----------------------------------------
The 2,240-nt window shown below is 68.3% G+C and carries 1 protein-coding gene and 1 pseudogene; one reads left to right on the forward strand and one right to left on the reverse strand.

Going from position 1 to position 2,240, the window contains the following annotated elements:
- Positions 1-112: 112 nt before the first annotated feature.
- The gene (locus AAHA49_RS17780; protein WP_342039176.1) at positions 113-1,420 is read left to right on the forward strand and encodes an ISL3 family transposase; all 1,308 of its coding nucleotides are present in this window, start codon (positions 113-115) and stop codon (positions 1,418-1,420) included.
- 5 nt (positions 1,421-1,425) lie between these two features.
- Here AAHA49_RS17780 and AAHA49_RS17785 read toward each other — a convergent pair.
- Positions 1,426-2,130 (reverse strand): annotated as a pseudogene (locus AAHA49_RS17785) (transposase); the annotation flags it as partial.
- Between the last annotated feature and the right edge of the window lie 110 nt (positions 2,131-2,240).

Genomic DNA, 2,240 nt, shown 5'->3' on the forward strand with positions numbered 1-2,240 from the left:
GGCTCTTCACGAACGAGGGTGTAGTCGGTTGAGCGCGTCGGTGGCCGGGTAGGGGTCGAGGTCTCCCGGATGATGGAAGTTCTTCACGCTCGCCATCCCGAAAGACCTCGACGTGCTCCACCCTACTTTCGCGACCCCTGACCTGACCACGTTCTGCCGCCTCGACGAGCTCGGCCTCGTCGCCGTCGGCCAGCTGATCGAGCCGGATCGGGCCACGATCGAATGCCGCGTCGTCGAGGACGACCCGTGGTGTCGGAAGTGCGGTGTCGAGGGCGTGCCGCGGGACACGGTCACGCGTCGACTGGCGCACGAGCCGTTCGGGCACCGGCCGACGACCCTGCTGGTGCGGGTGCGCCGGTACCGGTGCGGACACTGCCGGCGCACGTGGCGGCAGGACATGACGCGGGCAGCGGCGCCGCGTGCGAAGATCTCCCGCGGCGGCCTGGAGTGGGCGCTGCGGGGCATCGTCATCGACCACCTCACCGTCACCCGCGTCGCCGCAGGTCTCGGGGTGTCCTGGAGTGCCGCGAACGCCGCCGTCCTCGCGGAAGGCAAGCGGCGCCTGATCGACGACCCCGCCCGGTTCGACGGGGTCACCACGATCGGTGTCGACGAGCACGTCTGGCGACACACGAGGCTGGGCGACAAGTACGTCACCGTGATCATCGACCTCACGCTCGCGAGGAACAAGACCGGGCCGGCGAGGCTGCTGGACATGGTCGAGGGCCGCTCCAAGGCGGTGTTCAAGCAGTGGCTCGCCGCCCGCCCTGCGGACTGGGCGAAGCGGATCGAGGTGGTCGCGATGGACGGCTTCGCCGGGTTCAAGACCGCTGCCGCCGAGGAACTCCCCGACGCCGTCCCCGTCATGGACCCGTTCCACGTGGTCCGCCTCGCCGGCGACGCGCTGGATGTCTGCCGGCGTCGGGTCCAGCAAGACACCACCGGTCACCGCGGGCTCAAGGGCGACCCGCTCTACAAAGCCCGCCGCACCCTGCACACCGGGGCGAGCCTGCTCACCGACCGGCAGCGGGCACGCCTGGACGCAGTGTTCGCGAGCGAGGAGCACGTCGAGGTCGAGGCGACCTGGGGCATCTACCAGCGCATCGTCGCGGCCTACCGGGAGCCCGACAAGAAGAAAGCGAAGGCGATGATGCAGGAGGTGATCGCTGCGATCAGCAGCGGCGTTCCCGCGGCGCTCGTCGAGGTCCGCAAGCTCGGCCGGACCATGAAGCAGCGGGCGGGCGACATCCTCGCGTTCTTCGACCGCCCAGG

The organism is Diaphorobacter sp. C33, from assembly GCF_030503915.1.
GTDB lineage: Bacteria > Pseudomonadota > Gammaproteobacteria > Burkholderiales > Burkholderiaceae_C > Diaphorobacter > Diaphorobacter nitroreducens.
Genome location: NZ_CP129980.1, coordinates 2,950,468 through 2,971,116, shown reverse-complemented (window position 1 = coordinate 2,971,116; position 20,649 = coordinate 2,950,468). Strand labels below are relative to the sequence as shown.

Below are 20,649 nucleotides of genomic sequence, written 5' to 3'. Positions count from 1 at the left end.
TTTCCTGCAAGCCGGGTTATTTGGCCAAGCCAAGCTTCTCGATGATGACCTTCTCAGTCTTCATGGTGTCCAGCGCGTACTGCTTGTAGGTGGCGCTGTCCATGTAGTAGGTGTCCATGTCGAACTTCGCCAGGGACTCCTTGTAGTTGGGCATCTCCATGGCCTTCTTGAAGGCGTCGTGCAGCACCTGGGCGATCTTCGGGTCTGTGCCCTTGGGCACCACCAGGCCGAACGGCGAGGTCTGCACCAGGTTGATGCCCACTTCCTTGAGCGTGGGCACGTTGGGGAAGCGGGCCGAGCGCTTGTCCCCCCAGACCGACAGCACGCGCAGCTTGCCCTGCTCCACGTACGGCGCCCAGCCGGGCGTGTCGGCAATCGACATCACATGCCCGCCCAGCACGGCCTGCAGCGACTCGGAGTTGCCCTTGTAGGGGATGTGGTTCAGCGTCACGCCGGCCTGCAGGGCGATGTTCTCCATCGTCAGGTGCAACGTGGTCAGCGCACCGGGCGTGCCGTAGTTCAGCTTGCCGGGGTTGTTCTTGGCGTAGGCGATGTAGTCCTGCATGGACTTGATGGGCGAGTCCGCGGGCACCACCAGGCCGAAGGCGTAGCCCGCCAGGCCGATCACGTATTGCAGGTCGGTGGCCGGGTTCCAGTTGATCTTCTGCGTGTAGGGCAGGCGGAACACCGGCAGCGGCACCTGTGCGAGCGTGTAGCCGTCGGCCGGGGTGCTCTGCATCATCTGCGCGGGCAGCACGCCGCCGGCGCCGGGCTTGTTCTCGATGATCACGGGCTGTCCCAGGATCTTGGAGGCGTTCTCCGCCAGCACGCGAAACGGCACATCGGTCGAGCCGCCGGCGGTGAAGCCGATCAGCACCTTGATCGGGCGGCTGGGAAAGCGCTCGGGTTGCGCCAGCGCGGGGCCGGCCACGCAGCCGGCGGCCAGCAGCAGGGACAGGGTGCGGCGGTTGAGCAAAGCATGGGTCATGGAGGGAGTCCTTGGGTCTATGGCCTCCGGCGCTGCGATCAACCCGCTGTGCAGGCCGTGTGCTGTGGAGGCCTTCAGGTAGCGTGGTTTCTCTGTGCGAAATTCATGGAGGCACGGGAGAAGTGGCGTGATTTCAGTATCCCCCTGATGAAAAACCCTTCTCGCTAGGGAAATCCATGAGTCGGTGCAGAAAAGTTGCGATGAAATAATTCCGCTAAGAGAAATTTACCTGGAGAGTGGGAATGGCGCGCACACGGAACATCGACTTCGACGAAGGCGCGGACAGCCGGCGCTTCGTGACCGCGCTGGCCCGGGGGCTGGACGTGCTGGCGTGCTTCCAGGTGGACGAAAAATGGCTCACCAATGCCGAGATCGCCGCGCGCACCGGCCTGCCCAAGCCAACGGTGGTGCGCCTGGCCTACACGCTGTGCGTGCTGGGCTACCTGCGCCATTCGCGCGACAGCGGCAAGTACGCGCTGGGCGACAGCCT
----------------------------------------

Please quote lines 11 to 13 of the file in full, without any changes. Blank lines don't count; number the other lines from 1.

The organism is Diaphorobacter sp. C33, from assembly GCF_030503915.1.
GTDB lineage: Bacteria > Pseudomonadota > Gammaproteobacteria > Burkholderiales > Burkholderiaceae_C > Diaphorobacter > Diaphorobacter nitroreducens.
Genome location: NZ_CP129980.1, coordinates 2,950,468 through 2,971,116, shown reverse-complemented (window position 1 = coordinate 2,971,116; position 20,649 = coordinate 2,950,468). Strand labels below are relative to the sequence as shown.